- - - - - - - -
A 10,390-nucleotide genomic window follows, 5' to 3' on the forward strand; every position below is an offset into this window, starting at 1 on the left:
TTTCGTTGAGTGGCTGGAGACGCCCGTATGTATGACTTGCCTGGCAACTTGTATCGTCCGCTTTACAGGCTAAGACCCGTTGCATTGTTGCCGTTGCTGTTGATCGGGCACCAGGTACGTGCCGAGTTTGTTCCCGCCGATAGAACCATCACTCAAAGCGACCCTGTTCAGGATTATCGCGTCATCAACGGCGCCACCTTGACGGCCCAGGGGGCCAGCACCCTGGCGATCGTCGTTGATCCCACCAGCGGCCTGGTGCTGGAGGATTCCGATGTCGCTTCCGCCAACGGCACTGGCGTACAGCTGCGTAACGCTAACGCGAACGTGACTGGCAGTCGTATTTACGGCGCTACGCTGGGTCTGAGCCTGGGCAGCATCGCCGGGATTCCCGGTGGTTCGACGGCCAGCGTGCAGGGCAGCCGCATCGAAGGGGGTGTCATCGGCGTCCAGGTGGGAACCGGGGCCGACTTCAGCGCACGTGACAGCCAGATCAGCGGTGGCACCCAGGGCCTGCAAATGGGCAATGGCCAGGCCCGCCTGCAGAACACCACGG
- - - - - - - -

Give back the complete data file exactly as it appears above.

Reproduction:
A 10,390-nucleotide genomic window follows, 5' to 3' on the forward strand; every position below is an offset into this window, starting at 1 on the left:
TTTCGTTGAGTGGCTGGAGACGCCCGTATGTATGACTTGCCTGGCAACTTGTATCGTCCGCTTTACAGGCTAAGACCCGTTGCATTGTTGCCGTTGCTGTTGATCGGGCACCAGGTACGTGCCGAGTTTGTTCCCGCCGATAGAACCATCACTCAAAGCGACCCTGTTCAGGATTATCGCGTCATCAACGGCGCCACCTTGACGGCCCAGGGGGCCAGCACCCTGGCGATCGTCGTTGATCCCACCAGCGGCCTGGTGCTGGAGGATTCCGATGTCGCTTCCGCCAACGGCACTGGCGTACAGCTGCGTAACGCTAACGCGAACGTGACTGGCAGTCGTATTTACGGCGCTACGCTGGGTCTGAGCCTGGGCAGCATCGCCGGGATTCCCGGTGGTTCGACGGCCAGCGTGCAGGGCAGCCGCATCGAAGGGGGTGTCATCGGCGTCCAGGTGGGAACCGGGGCCGACTTCAGCGCACGTGACAGCCAGATCAGCGGTGGCACCCAGGGCCTGCAAATGGGCAATGGCCAGGCCCGCCTGCAGAACACCACGG